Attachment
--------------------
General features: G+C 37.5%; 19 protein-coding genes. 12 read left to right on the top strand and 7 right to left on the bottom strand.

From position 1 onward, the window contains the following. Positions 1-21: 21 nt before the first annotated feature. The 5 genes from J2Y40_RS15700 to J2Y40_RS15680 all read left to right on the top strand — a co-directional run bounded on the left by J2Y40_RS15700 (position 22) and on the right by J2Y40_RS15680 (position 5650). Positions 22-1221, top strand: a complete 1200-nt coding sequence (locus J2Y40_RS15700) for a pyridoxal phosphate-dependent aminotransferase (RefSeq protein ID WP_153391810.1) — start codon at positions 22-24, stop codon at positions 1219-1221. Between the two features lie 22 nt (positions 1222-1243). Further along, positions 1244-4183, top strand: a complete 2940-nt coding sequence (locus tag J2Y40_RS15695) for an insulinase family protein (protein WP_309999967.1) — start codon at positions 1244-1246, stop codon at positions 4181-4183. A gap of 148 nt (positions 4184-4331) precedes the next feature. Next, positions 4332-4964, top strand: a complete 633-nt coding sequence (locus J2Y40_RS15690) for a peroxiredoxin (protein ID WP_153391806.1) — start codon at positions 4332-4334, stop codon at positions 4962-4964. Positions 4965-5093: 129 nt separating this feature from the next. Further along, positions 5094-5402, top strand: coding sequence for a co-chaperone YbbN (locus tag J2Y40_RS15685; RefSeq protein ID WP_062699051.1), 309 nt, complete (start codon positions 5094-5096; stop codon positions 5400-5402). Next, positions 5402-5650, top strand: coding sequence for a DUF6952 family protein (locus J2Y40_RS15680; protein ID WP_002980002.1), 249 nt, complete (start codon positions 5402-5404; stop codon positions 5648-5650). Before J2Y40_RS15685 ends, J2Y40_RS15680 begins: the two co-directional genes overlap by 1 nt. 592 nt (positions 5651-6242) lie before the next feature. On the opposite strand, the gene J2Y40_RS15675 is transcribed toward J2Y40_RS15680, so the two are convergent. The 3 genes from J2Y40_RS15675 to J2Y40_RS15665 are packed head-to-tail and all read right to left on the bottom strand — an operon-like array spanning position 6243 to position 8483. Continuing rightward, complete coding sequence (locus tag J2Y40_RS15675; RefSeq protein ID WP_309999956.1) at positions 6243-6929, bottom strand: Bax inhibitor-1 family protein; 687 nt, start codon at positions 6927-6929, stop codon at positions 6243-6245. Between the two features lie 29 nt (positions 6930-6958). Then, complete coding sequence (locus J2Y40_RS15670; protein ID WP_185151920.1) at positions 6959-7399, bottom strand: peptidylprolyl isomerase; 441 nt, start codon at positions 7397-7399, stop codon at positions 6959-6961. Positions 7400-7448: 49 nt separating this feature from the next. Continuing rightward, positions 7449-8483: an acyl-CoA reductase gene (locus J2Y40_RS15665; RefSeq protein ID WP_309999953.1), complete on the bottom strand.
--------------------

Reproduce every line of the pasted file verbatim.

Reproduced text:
General features: G+C 37.5%; 19 protein-coding genes. 12 read left to right on the top strand and 7 right to left on the bottom strand.

From position 1 onward, the window contains the following. Positions 1-21: 21 nt before the first annotated feature. The 5 genes from J2Y40_RS15700 to J2Y40_RS15680 all read left to right on the top strand — a co-directional run bounded on the left by J2Y40_RS15700 (position 22) and on the right by J2Y40_RS15680 (position 5650). Positions 22-1221, top strand: a complete 1200-nt coding sequence (locus J2Y40_RS15700) for a pyridoxal phosphate-dependent aminotransferase (RefSeq protein ID WP_153391810.1) — start codon at positions 22-24, stop codon at positions 1219-1221. Between the two features lie 22 nt (positions 1222-1243). Further along, positions 1244-4183, top strand: a complete 2940-nt coding sequence (locus tag J2Y40_RS15695) for an insulinase family protein (protein WP_309999967.1) — start codon at positions 1244-1246, stop codon at positions 4181-4183. A gap of 148 nt (positions 4184-4331) precedes the next feature. Next, positions 4332-4964, top strand: a complete 633-nt coding sequence (locus J2Y40_RS15690) for a peroxiredoxin (protein ID WP_153391806.1) — start codon at positions 4332-4334, stop codon at positions 4962-4964. Positions 4965-5093: 129 nt separating this feature from the next. Further along, positions 5094-5402, top strand: coding sequence for a co-chaperone YbbN (locus tag J2Y40_RS15685; RefSeq protein ID WP_062699051.1), 309 nt, complete (start codon positions 5094-5096; stop codon positions 5400-5402). Next, positions 5402-5650, top strand: coding sequence for a DUF6952 family protein (locus J2Y40_RS15680; protein ID WP_002980002.1), 249 nt, complete (start codon positions 5402-5404; stop codon positions 5648-5650). Before J2Y40_RS15685 ends, J2Y40_RS15680 begins: the two co-directional genes overlap by 1 nt. 592 nt (positions 5651-6242) lie before the next feature. On the opposite strand, the gene J2Y40_RS15675 is transcribed toward J2Y40_RS15680, so the two are convergent. The 3 genes from J2Y40_RS15675 to J2Y40_RS15665 are packed head-to-tail and all read right to left on the bottom strand — an operon-like array spanning position 6243 to position 8483. Continuing rightward, complete coding sequence (locus tag J2Y40_RS15675; RefSeq protein ID WP_309999956.1) at positions 6243-6929, bottom strand: Bax inhibitor-1 family protein; 687 nt, start codon at positions 6927-6929, stop codon at positions 6243-6245. Between the two features lie 29 nt (positions 6930-6958). Then, complete coding sequence (locus J2Y40_RS15670; protein ID WP_185151920.1) at positions 6959-7399, bottom strand: peptidylprolyl isomerase; 441 nt, start codon at positions 7397-7399, stop codon at positions 6959-6961. Positions 7400-7448: 49 nt separating this feature from the next. Continuing rightward, positions 7449-8483: an acyl-CoA reductase gene (locus J2Y40_RS15665; RefSeq protein ID WP_309999953.1), complete on the bottom strand.